(Loegering and Sears, 1966) (Plate 3-4)
Sr7 (Knott and Anderson, 1956).
Low Infection Type
1 to 3C (Knott, 1989); yellow chlorosis/necrosis surrounding uredia is common and characteristic.
Presumed to be low.
Common wheat. Sr7a was originally identified in a number of Kenyan wheats (Knott and Anderson, 1956; Knott, 1962a).
Virulence occurs in most geographic areas (Luig, 1983; Huerta-Espino, 1992). Intermediate low responses are common. In addition, host genetic background probably has a significant influence on response (Roelfs and McVey, 1979).
i: Egypt Na 101/6*Marquis; Kenya 117A/6*Marquis (Green et al., 1960); Sr7a/9*LMPG (Knott, 1990); Sr7a/10*Marquis (Knott, 1965).
s: Chinese Spring*7/Kenya Farmer 4A; Chinese Spring*8/Sapporo 4A (Loegering and Sears, 1966).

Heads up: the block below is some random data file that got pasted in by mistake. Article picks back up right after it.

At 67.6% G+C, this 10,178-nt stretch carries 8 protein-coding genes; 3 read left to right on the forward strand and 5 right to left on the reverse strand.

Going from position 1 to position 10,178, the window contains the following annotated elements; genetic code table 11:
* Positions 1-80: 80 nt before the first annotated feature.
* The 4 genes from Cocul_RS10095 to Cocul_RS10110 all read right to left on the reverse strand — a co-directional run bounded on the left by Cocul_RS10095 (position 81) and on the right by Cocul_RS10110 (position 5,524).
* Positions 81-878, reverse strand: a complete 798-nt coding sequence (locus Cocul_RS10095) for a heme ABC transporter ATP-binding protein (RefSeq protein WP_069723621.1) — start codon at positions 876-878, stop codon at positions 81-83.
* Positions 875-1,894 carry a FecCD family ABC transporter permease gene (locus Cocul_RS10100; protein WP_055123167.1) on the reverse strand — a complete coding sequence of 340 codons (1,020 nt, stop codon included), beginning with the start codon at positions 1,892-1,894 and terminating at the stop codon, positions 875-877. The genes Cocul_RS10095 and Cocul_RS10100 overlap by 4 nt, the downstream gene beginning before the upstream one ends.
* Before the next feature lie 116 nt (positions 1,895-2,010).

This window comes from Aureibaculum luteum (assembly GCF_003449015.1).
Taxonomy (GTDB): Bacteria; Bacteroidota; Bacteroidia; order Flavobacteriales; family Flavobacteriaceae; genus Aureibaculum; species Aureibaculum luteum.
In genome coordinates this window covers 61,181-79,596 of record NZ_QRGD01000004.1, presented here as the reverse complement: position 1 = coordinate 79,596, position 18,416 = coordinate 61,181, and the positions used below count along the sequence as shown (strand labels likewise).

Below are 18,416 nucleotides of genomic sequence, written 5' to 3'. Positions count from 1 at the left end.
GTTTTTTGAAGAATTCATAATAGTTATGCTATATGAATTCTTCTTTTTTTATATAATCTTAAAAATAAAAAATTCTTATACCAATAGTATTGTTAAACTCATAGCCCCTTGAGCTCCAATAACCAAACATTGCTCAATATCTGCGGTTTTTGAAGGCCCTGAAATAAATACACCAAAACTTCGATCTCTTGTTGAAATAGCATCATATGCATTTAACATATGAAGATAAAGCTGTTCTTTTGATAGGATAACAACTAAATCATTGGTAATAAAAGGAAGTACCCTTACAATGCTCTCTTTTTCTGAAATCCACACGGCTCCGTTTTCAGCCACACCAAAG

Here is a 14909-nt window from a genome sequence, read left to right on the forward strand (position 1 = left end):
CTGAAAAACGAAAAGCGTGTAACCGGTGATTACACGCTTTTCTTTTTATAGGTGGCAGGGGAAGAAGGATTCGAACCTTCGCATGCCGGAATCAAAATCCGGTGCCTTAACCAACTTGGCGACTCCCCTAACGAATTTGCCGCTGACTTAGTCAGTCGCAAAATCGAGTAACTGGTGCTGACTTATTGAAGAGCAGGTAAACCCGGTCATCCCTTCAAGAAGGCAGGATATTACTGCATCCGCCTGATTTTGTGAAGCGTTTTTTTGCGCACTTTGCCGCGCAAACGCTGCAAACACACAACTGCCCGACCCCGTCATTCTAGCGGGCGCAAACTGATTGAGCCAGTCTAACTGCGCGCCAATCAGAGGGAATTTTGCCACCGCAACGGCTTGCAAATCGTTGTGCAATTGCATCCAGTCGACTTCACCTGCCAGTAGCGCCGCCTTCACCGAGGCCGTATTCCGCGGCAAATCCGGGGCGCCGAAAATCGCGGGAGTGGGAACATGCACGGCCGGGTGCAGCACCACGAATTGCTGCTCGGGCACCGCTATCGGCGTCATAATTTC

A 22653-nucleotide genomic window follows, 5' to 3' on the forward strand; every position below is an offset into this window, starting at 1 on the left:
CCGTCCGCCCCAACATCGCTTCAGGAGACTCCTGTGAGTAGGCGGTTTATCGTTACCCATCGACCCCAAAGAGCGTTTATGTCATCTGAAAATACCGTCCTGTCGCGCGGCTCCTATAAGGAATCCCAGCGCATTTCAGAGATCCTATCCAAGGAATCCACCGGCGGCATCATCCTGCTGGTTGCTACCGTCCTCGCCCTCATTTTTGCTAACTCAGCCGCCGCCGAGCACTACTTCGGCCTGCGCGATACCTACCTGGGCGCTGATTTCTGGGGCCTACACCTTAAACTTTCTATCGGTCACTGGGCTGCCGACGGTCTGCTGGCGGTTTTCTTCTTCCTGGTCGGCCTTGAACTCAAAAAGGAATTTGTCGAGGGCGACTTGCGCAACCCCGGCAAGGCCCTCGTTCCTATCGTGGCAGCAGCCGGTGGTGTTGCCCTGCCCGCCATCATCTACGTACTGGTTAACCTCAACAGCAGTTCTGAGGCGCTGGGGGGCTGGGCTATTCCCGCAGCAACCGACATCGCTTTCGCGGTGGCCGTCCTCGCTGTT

v: Kenya 117A C.I. 13140 Sr9b (Knott, 1957b). Egypt Na 101 P.I. 139599 Sr9b Sr10 (Knott, 1957a).
See lists in Luig (1983) and McIntosh (1988a).
Africa: Kentana 52 Sr6. Kenya wheats (Knott, 1957a, 1957b, 1959, 1962a).
Australia: Khapstein Sr2 Sr13 Sr14 (Knott 1962b). Mendos Sr11 Sr17 Sr36. Chris derivative W3747 Sr12.
Canada: Manitou Sr5 Sr6 Sr9g Sr12.
Japan: Sapporo P.I.81790-2 (Knott and Shen, 1961).
USA: Chris Sr5 Sr8a Sr9g Sr12 (Singh and McIntosh, 1987).
Use in Agriculture
Sr7a has not been added purposefully as a means of achieving resistance, and has been found in wheats studied after commercial release. Singh and McIntosh (1986b) reported interactions of Sr7a and Sr12 resulting in significantly higher levels of resistance than that conferred by either gene acting alone.